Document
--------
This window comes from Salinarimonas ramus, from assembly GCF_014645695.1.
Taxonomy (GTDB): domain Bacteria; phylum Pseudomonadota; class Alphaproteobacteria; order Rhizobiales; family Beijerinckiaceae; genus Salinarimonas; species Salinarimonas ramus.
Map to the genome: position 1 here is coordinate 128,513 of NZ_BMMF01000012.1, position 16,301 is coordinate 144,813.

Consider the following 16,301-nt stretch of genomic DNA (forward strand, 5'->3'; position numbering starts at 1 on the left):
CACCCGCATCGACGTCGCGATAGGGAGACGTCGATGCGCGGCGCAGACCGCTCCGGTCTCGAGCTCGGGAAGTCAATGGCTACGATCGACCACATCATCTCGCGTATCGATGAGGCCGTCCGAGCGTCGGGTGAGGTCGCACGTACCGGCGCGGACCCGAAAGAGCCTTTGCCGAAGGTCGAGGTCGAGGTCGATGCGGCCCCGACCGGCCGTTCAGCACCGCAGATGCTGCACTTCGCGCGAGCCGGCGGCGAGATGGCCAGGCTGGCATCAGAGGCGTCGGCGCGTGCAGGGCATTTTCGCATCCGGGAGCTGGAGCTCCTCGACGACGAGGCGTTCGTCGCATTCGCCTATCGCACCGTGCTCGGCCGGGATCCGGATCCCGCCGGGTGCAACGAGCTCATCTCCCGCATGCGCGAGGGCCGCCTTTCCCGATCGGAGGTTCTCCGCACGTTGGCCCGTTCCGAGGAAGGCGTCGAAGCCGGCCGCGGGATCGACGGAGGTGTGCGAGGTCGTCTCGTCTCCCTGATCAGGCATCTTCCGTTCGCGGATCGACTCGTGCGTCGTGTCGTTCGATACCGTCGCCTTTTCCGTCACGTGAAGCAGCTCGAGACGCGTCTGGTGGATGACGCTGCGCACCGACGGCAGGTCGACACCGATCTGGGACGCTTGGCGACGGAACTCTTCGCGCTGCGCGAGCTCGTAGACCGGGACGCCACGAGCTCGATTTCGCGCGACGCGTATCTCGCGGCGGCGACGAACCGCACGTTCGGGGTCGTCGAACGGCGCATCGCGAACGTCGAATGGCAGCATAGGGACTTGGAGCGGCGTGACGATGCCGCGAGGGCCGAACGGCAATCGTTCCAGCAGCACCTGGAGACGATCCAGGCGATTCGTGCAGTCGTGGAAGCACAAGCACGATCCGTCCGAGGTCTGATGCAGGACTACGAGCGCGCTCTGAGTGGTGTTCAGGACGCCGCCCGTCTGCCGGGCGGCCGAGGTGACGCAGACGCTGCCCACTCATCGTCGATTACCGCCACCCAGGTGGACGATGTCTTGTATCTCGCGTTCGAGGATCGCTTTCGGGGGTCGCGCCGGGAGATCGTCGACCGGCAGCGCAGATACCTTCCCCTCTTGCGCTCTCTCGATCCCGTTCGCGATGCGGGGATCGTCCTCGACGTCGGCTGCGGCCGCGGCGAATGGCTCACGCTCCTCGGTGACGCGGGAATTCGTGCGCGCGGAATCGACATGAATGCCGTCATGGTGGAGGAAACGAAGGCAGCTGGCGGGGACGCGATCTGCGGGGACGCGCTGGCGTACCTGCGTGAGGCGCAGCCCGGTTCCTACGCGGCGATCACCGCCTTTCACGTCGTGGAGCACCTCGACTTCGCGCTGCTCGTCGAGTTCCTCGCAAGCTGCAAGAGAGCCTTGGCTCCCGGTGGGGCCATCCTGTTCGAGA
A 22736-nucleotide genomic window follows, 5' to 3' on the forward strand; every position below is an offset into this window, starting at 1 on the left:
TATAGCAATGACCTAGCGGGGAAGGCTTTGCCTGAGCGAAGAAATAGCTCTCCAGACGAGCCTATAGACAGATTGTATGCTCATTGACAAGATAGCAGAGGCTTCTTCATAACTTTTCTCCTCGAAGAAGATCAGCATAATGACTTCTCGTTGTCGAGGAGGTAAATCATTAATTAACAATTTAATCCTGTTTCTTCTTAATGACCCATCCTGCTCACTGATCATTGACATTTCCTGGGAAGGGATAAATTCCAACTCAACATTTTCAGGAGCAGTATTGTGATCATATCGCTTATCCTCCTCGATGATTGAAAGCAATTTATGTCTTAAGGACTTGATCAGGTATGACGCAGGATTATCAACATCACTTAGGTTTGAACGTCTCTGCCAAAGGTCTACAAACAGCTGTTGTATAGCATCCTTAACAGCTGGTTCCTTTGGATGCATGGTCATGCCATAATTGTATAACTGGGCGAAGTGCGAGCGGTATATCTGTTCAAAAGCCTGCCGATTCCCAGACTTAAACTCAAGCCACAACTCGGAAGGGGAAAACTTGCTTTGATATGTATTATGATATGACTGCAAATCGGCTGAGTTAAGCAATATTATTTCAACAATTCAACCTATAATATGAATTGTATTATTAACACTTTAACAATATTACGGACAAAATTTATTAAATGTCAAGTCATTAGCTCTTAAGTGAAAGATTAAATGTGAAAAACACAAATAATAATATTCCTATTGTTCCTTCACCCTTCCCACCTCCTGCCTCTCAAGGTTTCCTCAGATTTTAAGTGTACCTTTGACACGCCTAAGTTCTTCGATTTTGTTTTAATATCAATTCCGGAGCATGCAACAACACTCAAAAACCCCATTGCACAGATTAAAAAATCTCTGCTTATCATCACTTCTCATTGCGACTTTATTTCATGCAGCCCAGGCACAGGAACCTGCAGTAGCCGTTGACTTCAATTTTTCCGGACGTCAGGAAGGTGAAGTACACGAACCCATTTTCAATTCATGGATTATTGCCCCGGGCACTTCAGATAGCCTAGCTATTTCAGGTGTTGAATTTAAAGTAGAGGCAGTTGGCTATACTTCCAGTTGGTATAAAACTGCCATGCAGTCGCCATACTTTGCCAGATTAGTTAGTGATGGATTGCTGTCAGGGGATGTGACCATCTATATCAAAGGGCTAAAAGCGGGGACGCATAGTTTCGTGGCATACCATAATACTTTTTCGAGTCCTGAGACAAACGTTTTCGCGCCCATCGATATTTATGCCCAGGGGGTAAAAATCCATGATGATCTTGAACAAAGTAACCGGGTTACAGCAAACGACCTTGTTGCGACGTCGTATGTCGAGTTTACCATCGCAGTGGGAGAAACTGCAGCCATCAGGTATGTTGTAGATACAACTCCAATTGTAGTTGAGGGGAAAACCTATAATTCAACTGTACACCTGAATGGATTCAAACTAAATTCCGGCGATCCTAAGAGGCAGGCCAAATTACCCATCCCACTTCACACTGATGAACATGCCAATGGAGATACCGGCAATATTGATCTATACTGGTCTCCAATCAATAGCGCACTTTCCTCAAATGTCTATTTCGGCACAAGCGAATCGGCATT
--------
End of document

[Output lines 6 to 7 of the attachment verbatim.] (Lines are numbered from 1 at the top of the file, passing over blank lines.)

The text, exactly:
A 22736-nucleotide genomic window follows, 5' to 3' on the forward strand; every position below is an offset into this window, starting at 1 on the left:
TATAGCAATGACCTAGCGGGGAAGGCTTTGCCTGAGCGAAGAAATAGCTCTCCAGACGAGCCTATAGACAGATTGTATGCTCATTGACAAGATAGCAGAGGCTTCTTCATAACTTTTCTCCTCGAAGAAGATCAGCATAATGACTTCTCGTTGTCGAGGAGGTAAATCATTAATTAACAATTTAATCCTGTTTCTTCTTAATGACCCATCCTGCTCACTGATCATTGACATTTCCTGGGAAGGGATAAATTCCAACTCAACATTTTCAGGAGCAGTATTGTGATCATATCGCTTATCCTCCTCGATGATTGAAAGCAATTTATGTCTTAAGGACTTGATCAGGTATGACGCAGGATTATCAACATCACTTAGGTTTGAACGTCTCTGCCAAAGGTCTACAAACAGCTGTTGTATAGCATCCTTAACAGCTGGTTCCTTTGGATGCATGGTCATGCCATAATTGTATAACTGGGCGAAGTGCGAGCGGTATATCTGTTCAAAAGCCTGCCGATTCCCAGACTTAAACTCAAGCCACAACTCGGAAGGGGAAAACTTGCTTTGATATGTATTATGATATGACTGCAAATCGGCTGAGTTAAGCAATATTATTTCAACAATTCAACCTATAATATGAATTGTATTATTAACACTTTAACAATATTACGGACAAAATTTATTAAATGTCAAGTCATTAGCTCTTAAGTGAAAGATTAAATGTGAAAAACACAAATAATAATATTCCTATTGTTCCTTCACCCTTCCCACCTCCTGCCTCTCAAGGTTTCCTCAGATTTTAAGTGTACCTTTGACACGCCTAAGTTCTTCGATTTTGTTTTAATATCAATTCCGGAGCATGCAACAACACTCAAAAACCCCATTGCACAGATTAAAAAATCTCTGCTTATCATCACTTCTCATTGCGACTTTATTTCATGCAGCCCAGGCACAGGAACCTGCAGTAGCCGTTGACTTCAATTTTTCCGGACGTCAGGAAGGTGAAGTACACGAACCCATTTTCAATTCATGGATTATTGCCCCGGGCACTTCAGATAGCCTAGCTATTTCAGGTGTTGAATTTAAAGTAGAGGCAGTTGGCTATACTTCCAGTTGGTATAAAACTGCCATGCAGTCGCCATACTTTGCCAGATTAGTTAGTGATGGATTGCTGTCAGGGGATGTGACCATCTATATCAAAGGGCTAAAAGCGGGGACGCATAGTTTCGTGGCATACCATAATACTTTTTCGAGTCCTGAGACAAACGTTTTCGCGCCCATCGATATTTATGCCCAGGGGGTAAAAATCCATGATGATCTTGAACAAAGTAACCGGGTTACAGCAAACGACCTTGTTGCGACGTCGTATGTCGAGTTTACCATCGCAGTGGGAGAAACTGCAGCCATCAGGTATGTTGTAGATACAACTCCAATTGTAGTTGAGGGGAAAACCTATAATTCAACTGTACACCTGAATGGATTCAAACTAAATTCCGGCGATCCTAAGAGGCAGGCCAAATTACCCATCCCACTTCACACTGATGAACATGCCAATGGAGATACCGGCAATATTGATCTATACTGGTCTCCAATCAATAGCGCACTTTCCTCAAATGTCTATTTCGGCACAAGCGAATCGGCATT